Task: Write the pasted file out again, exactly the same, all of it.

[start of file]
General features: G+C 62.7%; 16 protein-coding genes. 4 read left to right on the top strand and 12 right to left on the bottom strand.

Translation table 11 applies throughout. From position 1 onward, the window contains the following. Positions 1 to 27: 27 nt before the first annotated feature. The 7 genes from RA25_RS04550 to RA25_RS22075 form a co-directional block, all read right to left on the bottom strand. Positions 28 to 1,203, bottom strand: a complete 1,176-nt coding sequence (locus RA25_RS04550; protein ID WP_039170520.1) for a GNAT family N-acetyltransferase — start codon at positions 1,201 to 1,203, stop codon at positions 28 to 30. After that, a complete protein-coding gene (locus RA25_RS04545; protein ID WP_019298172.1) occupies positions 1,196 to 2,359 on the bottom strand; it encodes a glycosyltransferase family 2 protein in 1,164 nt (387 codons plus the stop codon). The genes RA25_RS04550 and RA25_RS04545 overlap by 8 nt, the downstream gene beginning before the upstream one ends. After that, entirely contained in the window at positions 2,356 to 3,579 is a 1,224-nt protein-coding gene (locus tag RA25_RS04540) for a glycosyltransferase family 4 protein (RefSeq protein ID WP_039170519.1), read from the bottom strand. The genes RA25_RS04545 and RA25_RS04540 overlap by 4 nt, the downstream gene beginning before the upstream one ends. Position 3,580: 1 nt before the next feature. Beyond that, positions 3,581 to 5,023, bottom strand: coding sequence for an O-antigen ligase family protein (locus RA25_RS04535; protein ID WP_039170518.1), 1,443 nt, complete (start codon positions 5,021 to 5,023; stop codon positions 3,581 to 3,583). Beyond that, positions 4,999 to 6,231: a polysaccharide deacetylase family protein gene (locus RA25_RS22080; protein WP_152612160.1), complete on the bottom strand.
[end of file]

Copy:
General features: G+C 62.7%; 16 protein-coding genes. 4 read left to right on the top strand and 12 right to left on the bottom strand.

Translation table 11 applies throughout. From position 1 onward, the window contains the following. Positions 1 to 27: 27 nt before the first annotated feature. The 7 genes from RA25_RS04550 to RA25_RS22075 form a co-directional block, all read right to left on the bottom strand. Positions 28 to 1,203, bottom strand: a complete 1,176-nt coding sequence (locus RA25_RS04550; protein ID WP_039170520.1) for a GNAT family N-acetyltransferase — start codon at positions 1,201 to 1,203, stop codon at positions 28 to 30. After that, a complete protein-coding gene (locus RA25_RS04545; protein ID WP_019298172.1) occupies positions 1,196 to 2,359 on the bottom strand; it encodes a glycosyltransferase family 2 protein in 1,164 nt (387 codons plus the stop codon). The genes RA25_RS04550 and RA25_RS04545 overlap by 8 nt, the downstream gene beginning before the upstream one ends. After that, entirely contained in the window at positions 2,356 to 3,579 is a 1,224-nt protein-coding gene (locus tag RA25_RS04540) for a glycosyltransferase family 4 protein (RefSeq protein ID WP_039170519.1), read from the bottom strand. The genes RA25_RS04545 and RA25_RS04540 overlap by 4 nt, the downstream gene beginning before the upstream one ends. Position 3,580: 1 nt before the next feature. Beyond that, positions 3,581 to 5,023, bottom strand: coding sequence for an O-antigen ligase family protein (locus RA25_RS04535; protein ID WP_039170518.1), 1,443 nt, complete (start codon positions 5,021 to 5,023; stop codon positions 3,581 to 3,583). Beyond that, positions 4,999 to 6,231: a polysaccharide deacetylase family protein gene (locus RA25_RS22080; protein WP_152612160.1), complete on the bottom strand.